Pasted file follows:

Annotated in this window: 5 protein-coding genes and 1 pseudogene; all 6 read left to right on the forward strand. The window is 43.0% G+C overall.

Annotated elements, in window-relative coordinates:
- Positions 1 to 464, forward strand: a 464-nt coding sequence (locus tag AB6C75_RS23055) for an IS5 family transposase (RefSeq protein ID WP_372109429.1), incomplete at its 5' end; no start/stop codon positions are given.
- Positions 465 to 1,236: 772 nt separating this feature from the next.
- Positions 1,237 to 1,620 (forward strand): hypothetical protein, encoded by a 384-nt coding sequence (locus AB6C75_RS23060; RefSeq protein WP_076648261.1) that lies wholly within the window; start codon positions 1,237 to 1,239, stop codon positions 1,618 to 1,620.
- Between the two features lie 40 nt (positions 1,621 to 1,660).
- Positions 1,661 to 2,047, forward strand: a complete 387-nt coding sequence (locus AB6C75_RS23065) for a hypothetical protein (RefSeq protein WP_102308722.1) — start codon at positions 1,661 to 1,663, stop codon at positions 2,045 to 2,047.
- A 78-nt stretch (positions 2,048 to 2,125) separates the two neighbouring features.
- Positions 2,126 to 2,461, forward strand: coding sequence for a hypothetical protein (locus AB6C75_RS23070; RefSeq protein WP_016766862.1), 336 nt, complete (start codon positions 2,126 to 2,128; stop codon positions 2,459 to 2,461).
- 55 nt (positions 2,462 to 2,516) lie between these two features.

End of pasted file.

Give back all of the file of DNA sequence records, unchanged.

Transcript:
Annotated in this window: 5 protein-coding genes and 1 pseudogene; all 6 read left to right on the forward strand. The window is 43.0% G+C overall.

Annotated elements, in window-relative coordinates:
- Positions 1 to 464, forward strand: a 464-nt coding sequence (locus tag AB6C75_RS23055) for an IS5 family transposase (RefSeq protein ID WP_372109429.1), incomplete at its 5' end; no start/stop codon positions are given.
- Positions 465 to 1,236: 772 nt separating this feature from the next.
- Positions 1,237 to 1,620 (forward strand): hypothetical protein, encoded by a 384-nt coding sequence (locus AB6C75_RS23060; RefSeq protein WP_076648261.1) that lies wholly within the window; start codon positions 1,237 to 1,239, stop codon positions 1,618 to 1,620.
- Between the two features lie 40 nt (positions 1,621 to 1,660).
- Positions 1,661 to 2,047, forward strand: a complete 387-nt coding sequence (locus AB6C75_RS23065) for a hypothetical protein (RefSeq protein WP_102308722.1) — start codon at positions 1,661 to 1,663, stop codon at positions 2,045 to 2,047.
- A 78-nt stretch (positions 2,048 to 2,125) separates the two neighbouring features.
- Positions 2,126 to 2,461, forward strand: coding sequence for a hypothetical protein (locus AB6C75_RS23070; RefSeq protein WP_016766862.1), 336 nt, complete (start codon positions 2,126 to 2,128; stop codon positions 2,459 to 2,461).
- 55 nt (positions 2,462 to 2,516) lie between these two features.